When people apply for a trophy elk hunt, places like Utah, New Mexico and Arizona come to mind. Oregon is not known to be a state that holds trophy elk, but with some research one can find a couple places that would easily compete with these states. Oregon has two trophy units that hold some good bulls, the Wenaha and Walla Walla located in the northeastern portion of the state. These units are the cream of the crop and take many years before you are holding the coveted tag.
In order to hunt in these units, each hunter is required to draw a limited entry tag, which is split up using a point system. Any state that offers tags to specific areas using this system and it's no different for each border you cross. Put in for the tag and if you donšt draw it you gain a "preference point" for that species.
I had been putting in for a certain elk unit for nine years. On June 20th I opened my mailbox and pulled out the postcard from the Oregon Department of Fish and Wildlife and noticed the fine print of "Archery Walla Walla Bull Elk successful!"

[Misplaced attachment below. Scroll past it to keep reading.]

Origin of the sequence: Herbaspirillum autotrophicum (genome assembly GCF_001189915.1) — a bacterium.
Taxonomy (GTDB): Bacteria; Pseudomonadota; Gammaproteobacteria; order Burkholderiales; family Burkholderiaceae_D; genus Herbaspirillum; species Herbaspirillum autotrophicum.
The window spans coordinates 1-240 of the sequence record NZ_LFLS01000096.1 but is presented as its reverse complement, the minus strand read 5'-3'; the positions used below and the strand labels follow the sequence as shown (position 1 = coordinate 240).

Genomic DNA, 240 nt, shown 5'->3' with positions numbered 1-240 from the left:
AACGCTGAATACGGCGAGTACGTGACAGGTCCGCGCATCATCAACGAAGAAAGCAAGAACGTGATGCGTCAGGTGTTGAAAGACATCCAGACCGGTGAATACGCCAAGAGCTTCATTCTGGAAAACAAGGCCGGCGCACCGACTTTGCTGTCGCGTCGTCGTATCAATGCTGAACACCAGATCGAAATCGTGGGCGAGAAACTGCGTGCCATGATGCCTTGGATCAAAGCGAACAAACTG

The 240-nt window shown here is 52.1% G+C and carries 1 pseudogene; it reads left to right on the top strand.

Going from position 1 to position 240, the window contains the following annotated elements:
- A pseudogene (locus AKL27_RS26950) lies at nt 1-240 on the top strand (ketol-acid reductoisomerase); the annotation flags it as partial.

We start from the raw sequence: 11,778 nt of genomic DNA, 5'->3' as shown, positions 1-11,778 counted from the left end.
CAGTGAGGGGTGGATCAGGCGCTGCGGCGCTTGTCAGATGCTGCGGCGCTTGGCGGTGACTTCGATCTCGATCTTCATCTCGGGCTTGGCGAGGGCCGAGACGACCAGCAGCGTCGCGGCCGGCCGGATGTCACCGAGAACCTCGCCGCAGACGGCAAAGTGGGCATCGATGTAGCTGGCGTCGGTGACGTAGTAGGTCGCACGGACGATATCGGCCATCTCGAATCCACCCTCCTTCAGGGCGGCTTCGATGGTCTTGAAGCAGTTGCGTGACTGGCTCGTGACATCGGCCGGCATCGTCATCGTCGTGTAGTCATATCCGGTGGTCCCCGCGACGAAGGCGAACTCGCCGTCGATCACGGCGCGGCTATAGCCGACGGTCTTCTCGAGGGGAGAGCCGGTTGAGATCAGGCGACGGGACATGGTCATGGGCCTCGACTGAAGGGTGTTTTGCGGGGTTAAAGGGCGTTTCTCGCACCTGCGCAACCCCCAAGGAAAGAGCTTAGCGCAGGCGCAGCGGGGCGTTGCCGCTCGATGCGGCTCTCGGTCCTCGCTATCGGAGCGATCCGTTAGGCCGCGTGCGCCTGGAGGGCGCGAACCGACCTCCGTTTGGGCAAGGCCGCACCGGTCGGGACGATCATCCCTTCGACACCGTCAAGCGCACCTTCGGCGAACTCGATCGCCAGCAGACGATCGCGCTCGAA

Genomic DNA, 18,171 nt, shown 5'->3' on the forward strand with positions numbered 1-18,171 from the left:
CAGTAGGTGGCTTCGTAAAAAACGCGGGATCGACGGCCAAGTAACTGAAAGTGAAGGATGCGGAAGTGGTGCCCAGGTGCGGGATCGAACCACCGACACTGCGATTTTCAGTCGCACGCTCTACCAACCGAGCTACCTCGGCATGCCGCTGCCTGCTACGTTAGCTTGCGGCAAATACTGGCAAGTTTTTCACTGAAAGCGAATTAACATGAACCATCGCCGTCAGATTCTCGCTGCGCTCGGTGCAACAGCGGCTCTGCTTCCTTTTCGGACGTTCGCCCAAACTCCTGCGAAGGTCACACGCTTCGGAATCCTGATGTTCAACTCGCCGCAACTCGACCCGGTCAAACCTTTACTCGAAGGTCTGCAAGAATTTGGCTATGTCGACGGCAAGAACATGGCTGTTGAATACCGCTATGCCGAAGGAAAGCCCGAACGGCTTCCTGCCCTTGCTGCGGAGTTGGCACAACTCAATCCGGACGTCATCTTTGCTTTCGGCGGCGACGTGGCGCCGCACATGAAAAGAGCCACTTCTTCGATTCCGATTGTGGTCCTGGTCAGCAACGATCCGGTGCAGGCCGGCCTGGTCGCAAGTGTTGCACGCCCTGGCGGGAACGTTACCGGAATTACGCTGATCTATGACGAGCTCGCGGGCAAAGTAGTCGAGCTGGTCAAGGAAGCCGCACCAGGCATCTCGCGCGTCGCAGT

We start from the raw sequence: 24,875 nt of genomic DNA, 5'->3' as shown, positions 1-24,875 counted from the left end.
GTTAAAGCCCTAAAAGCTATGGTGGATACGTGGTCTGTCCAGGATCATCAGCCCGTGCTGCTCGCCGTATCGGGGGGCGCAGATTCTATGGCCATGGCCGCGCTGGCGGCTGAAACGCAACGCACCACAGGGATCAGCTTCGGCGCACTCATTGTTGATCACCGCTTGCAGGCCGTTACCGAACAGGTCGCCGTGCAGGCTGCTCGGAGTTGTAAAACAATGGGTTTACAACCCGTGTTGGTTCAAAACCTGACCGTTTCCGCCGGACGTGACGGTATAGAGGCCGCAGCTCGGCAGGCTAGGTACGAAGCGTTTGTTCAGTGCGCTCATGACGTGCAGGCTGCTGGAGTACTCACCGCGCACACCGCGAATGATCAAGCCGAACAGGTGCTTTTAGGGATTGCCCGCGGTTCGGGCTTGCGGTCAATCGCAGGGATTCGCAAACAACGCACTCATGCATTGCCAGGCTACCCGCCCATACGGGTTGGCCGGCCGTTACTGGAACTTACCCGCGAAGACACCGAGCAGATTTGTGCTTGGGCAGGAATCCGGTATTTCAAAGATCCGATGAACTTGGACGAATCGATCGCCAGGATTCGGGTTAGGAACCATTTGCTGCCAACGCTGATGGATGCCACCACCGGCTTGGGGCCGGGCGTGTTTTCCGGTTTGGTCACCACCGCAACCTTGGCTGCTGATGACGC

I drew the tag I wanted and I couldn't believe my eyes. The tag I had been waiting for was mine, and I planned to make the best of it. This unit is tailored for big bulls. Granted, you might find a 360-inch bull but more commonly are the 280 to 300 inch bulls, and a 300-inch bull for Oregon on public land is a good bull, especially with a bow.
I had been training for the Portland marathon, which would take place in October. I had seen some pictures and heard some stories about the terrain. I hoped my training would be enough. I made a trip over to do some scouting and I was able to see the country for myself. I had one good piece of advice before I left to scout, "Roads on the top, Elk in the bottom". A good friend of mine, Fred Walasavage joined me on the trip. I noticed one deep canyon. "Have you ever hunted down there?" I asked Fred as we peering off the top of this ridge. Fred shot me back a look as if to say "Are you crazy??" and then replied, "No, I stick to the ridges and havenšt needed to."